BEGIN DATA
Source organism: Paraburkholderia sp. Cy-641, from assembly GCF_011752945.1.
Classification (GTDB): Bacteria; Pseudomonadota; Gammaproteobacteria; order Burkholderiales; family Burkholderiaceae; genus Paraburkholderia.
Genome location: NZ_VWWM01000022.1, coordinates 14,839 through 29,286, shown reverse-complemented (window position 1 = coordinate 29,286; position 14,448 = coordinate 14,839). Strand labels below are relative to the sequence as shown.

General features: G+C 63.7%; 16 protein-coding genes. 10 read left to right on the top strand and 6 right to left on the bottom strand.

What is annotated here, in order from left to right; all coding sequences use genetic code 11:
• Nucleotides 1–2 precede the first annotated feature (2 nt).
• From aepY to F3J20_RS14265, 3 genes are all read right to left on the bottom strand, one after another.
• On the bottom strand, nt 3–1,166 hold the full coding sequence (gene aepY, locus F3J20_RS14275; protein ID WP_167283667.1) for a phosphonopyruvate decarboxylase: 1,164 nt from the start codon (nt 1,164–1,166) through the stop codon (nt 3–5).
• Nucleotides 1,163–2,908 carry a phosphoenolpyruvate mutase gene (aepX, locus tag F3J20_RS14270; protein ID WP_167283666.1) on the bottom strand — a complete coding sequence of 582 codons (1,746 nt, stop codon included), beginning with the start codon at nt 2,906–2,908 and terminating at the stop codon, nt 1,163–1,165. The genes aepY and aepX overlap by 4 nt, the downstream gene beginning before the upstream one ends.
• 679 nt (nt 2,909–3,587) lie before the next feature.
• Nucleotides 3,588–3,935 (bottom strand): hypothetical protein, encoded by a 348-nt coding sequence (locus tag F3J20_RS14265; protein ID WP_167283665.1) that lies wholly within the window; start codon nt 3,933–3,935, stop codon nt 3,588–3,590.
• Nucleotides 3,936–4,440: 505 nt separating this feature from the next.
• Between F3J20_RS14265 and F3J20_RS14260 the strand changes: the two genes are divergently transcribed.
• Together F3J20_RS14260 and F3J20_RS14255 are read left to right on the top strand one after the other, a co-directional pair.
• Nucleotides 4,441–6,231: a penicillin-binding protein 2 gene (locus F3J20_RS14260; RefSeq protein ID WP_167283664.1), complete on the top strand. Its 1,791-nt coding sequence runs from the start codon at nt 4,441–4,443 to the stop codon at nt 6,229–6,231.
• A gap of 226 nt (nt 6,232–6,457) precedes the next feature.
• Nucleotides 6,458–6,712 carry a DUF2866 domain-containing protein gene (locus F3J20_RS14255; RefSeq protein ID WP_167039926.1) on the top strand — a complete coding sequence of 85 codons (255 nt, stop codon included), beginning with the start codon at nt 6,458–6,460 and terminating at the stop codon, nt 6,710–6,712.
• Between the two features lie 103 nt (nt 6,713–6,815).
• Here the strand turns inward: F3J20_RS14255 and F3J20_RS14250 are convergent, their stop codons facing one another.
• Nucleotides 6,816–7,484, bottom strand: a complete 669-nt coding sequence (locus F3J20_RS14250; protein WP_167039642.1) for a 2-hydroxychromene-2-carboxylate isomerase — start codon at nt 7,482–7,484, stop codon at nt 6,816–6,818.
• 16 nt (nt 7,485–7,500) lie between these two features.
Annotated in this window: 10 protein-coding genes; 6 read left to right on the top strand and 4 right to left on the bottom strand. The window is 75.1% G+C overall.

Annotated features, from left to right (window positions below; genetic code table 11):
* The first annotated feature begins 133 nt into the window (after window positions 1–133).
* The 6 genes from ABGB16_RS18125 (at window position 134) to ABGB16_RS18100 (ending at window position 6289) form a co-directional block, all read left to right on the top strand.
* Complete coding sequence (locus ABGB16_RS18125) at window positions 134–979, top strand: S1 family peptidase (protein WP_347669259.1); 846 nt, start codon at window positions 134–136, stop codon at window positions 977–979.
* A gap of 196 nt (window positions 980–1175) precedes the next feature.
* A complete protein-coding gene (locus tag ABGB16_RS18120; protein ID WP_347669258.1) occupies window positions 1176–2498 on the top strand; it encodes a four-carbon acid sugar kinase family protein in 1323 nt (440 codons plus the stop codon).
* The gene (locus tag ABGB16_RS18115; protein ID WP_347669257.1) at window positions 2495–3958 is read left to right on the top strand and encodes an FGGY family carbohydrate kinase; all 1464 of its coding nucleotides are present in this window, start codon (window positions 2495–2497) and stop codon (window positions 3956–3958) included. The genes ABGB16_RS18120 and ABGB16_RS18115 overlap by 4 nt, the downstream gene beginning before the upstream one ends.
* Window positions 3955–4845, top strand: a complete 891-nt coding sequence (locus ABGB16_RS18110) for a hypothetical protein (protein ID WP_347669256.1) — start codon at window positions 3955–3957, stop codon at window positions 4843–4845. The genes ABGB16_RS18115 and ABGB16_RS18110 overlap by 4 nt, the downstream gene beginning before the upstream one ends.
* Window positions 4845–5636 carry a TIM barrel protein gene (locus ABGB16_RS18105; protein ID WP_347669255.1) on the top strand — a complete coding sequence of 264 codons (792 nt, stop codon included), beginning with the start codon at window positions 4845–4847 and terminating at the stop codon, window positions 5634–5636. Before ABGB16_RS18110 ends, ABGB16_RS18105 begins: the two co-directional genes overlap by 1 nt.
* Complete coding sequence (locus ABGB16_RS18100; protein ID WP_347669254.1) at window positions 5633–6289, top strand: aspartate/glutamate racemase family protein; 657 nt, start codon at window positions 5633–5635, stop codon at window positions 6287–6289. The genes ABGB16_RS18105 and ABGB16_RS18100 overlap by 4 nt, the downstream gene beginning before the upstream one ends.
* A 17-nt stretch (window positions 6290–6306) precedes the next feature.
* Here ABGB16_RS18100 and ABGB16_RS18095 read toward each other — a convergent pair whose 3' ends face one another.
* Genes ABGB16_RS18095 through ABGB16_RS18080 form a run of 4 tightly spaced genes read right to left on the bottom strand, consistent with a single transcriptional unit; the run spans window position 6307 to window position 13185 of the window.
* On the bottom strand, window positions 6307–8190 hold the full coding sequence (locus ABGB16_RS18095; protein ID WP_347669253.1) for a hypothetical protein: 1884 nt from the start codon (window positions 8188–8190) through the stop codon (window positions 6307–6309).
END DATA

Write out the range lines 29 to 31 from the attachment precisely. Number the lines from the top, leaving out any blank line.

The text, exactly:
* The gene (locus tag ABGB16_RS18115; protein ID WP_347669257.1) at window positions 2495–3958 is read left to right on the top strand and encodes an FGGY family carbohydrate kinase; all 1464 of its coding nucleotides are present in this window, start codon (window positions 2495–2497) and stop codon (window positions 3956–3958) included. The genes ABGB16_RS18120 and ABGB16_RS18115 overlap by 4 nt, the downstream gene beginning before the upstream one ends.
* Window positions 3955–4845, top strand: a complete 891-nt coding sequence (locus ABGB16_RS18110) for a hypothetical protein (protein ID WP_347669256.1) — start codon at window positions 3955–3957, stop codon at window positions 4843–4845. The genes ABGB16_RS18115 and ABGB16_RS18110 overlap by 4 nt, the downstream gene beginning before the upstream one ends.
* Window positions 4845–5636 carry a TIM barrel protein gene (locus ABGB16_RS18105; protein ID WP_347669255.1) on the top strand — a complete coding sequence of 264 codons (792 nt, stop codon included), beginning with the start codon at window positions 4845–4847 and terminating at the stop codon, window positions 5634–5636. Before ABGB16_RS18110 ends, ABGB16_RS18105 begins: the two co-directional genes overlap by 1 nt.